Cerebellar Purkinje Cell Loss Linked to Huntington’s Motor Symptoms, Study Reports
The loss of a type of nerve cell called a Purkinje cell in a brain region known as the neocerebellum is associated with the presentation of motor symptoms in Huntington’s disease, a study finds.
The study, “Cerebellar degeneration correlates with motor symptoms in Huntington’s disease,” was published in the Annals of Neurology.
Although Huntington’s disease is caused by the disruption of a single gene known as huntingtin, patients show clear and considerable variability in motor symptoms. Recent studies have linked motor symptom variability in Huntington’s disease and the pattern of motor neuronal loss to two brain structures: the basal ganglia, involved in the control of voluntary motor movements, learning, cognition, and emotion, and the cerebral cortex, which plays a key role in memory, attention, awareness, language, and consciousness.
However, cell loss to these brain regions is not enough to explain the variability of motor symptoms observed in Huntington’s patients.
The cerebellum, a part of the brain located at the back of the skull, is known to play a crucial role in movement coordination, as well as posture and balance regulation, all of which can be affected by Huntington’s disease.
It is well-established that the neocerebellar region of the cerebellum plays a major role in the coordination of goal-directed voluntary movements, such as using a fork to eat or drinking a glass of water, which are especially affected in Huntington’s disease.
The loss of Purkinje cells — a major nerve cell type in the cerebellum — may also be a feature in Huntington’s disease cases with predominant motor symptom profiles. However, the role of the cerebellum and associated Purkinje cells in the development of Huntington’s disease was not unclear.
Researchers from the University of Auckland in New Zealand investigated whether Purkinje cell loss in the cerebellum was linked to Huntington’s disease and, if so, to motor symptom severity and presentation.
To do so, they compared post-mortem brain tissue from Huntington’s disease patients to brain tissue from controls — those without Huntington’s disease. The right cerebellum of 15 Huntington’s patients (10 men and five women, ages 35-66 years) and eight control patients (seven men and one woman, ages 41-68 years) were compared in the study.
Clinical data to assess Huntington’s disease symptom profiles were collected from clinical records and from family members for each case in the Neurological Foundation of New Zealand Human Brain Bank. These data were collected using an interview and questionnaire, and researchers administered them blindly, that is, without knowing if they were interviewing a Huntington’s patient.
Total clinical data for each case were reviewed independently by two neuropsychologists experienced with Huntington’s disease symptom assessments and were classified by the following:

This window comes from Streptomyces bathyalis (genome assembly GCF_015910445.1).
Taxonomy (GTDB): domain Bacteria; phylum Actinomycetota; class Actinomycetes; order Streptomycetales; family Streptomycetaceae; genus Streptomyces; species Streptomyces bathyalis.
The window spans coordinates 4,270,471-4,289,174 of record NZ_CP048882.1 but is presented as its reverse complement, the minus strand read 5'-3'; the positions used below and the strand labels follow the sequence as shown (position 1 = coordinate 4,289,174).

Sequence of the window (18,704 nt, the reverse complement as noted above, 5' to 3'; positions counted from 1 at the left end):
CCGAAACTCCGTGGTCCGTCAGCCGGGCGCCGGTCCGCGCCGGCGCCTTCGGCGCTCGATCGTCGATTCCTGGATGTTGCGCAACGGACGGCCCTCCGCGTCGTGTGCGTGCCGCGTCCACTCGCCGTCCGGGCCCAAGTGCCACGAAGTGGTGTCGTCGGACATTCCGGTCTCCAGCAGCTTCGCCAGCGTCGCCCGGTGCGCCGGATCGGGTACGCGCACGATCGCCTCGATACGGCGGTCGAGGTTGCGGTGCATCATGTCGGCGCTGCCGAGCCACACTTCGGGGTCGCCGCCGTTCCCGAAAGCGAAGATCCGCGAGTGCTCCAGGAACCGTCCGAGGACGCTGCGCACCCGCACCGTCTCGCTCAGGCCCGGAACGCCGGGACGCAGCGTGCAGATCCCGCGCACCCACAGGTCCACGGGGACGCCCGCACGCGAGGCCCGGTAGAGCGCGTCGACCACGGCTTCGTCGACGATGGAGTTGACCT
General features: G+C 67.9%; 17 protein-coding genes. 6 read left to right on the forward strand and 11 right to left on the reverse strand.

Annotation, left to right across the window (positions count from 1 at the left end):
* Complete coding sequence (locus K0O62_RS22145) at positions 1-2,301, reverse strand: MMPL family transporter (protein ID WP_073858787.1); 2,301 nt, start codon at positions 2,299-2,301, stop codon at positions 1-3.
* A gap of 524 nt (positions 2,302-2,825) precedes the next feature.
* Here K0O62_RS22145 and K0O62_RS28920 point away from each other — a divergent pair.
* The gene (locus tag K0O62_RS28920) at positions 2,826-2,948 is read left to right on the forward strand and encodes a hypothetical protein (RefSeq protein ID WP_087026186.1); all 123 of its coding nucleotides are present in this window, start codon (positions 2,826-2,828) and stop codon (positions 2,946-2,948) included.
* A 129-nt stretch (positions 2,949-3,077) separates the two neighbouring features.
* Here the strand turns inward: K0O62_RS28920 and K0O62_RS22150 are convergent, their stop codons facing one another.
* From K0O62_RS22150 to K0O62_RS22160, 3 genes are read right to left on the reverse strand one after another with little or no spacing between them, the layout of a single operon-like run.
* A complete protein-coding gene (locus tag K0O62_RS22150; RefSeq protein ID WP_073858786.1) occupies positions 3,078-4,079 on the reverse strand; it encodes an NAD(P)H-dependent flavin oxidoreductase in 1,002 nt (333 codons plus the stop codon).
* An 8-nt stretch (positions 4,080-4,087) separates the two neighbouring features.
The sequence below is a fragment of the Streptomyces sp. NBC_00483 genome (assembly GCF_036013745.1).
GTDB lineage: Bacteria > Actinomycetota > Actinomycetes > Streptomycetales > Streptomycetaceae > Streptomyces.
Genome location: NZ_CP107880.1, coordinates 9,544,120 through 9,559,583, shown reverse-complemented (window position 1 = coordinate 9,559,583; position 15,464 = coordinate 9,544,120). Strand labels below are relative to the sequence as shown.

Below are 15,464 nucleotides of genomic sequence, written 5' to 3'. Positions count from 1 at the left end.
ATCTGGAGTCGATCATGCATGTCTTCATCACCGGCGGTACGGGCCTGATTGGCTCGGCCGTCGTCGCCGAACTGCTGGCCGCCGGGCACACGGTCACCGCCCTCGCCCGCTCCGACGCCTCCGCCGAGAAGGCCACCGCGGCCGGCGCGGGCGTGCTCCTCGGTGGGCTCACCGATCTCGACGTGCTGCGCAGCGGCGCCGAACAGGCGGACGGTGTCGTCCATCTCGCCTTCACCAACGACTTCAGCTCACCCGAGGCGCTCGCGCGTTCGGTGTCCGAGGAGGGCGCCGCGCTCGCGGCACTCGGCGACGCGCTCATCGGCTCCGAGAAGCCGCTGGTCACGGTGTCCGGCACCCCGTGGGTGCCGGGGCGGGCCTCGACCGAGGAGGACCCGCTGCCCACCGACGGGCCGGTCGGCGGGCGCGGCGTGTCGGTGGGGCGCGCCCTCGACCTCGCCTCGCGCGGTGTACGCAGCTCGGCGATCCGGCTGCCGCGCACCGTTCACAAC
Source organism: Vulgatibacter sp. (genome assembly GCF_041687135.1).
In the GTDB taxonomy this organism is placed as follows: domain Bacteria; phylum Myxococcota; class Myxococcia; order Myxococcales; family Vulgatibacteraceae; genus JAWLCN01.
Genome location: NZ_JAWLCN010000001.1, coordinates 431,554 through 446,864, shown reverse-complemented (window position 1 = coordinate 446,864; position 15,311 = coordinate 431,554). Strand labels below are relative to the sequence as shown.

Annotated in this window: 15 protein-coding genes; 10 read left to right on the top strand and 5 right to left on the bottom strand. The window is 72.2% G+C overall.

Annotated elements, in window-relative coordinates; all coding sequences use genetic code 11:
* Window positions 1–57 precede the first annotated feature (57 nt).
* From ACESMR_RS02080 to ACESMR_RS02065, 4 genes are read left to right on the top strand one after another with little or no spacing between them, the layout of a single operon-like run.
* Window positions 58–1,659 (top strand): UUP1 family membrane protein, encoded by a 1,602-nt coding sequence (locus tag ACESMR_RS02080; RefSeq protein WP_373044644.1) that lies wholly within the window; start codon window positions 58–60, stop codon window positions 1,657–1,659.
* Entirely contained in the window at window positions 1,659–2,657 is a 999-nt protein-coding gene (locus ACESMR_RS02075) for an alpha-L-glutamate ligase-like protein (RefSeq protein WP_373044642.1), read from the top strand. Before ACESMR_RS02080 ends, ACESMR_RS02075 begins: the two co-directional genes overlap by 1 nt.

- Motor: Individuals who had motor symptoms without the significant presence of mood symptoms during the symptomatic course of the disease.
- Mood: Individuals who mainly had mood disturbances during the symptomatic course of the disease but, to some extent, presented some very mild or late motor symptoms.
- Mixed mood-motor: those who had significant levels of both types of symptoms.
The team then matched this clinical data with very precisely mapped imaging data from the cerebellar samples examining Purkinje cell loss.
When comparing the results from all clinical and imaging data, the researchers did not observe a significant loss of Purkinje cells in the neocerebellum in Huntington’s disease samples compared with healthy controls.
However, they did find a link when they investigated the relationship between Purkinje cell loss and variable Huntington’s disease symptom profiles: Huntington’s motor cases showed a significant 43% loss of Purkinje cells in the neocerebellum compared with controls, while the mood sub-group showed no significant changes.
To make sure their findings were not influenced by other areas of the brain known to be affected by Huntington’s disease, the team examined whether the patients characterized as having motor issues were influenced by disease presentation in other brain structures, such as the striatum — a key component of the motor and reward systems.
The authors found that the degree of striatal pathology did not affect the results for disease symptoms. There was also no correlation between the total number of Purkinje cells with respect to CAG repeat length and age at death.
“This study … demonstrates, for the first time, a compelling relationship between Purkinje cell loss in the neocerebellum and motor symptoms in Huntington’s disease,” the researchers wrote.
The results show that multiple brain structures — the cerebellum, basal ganglia, and cerebral cortex — play an interactive role in the presentation of Huntington’s disease symptoms.
They also show how different each case of Huntington’s disease can be, which is likely why Huntington’s symptoms are so variable. These general conclusions may apply to other neurodegenerative diseases, such as Parkinson’s disease and Alzheimer’s disease.
“In conclusion, our stereological study detailing the loss of Purkinje cells in Huntington’s disease motor dominant cases demonstrates that the neocerebellum plays a significant role in the clinicopathological features of Huntington’s disease,” the researchers wrote.
“This study also supports the notion that along with the cerebral cortex and the basal ganglia, the cerebellum needs to be considered as a contributor to the symptom manifestations of Huntington’s disease,” they concluded.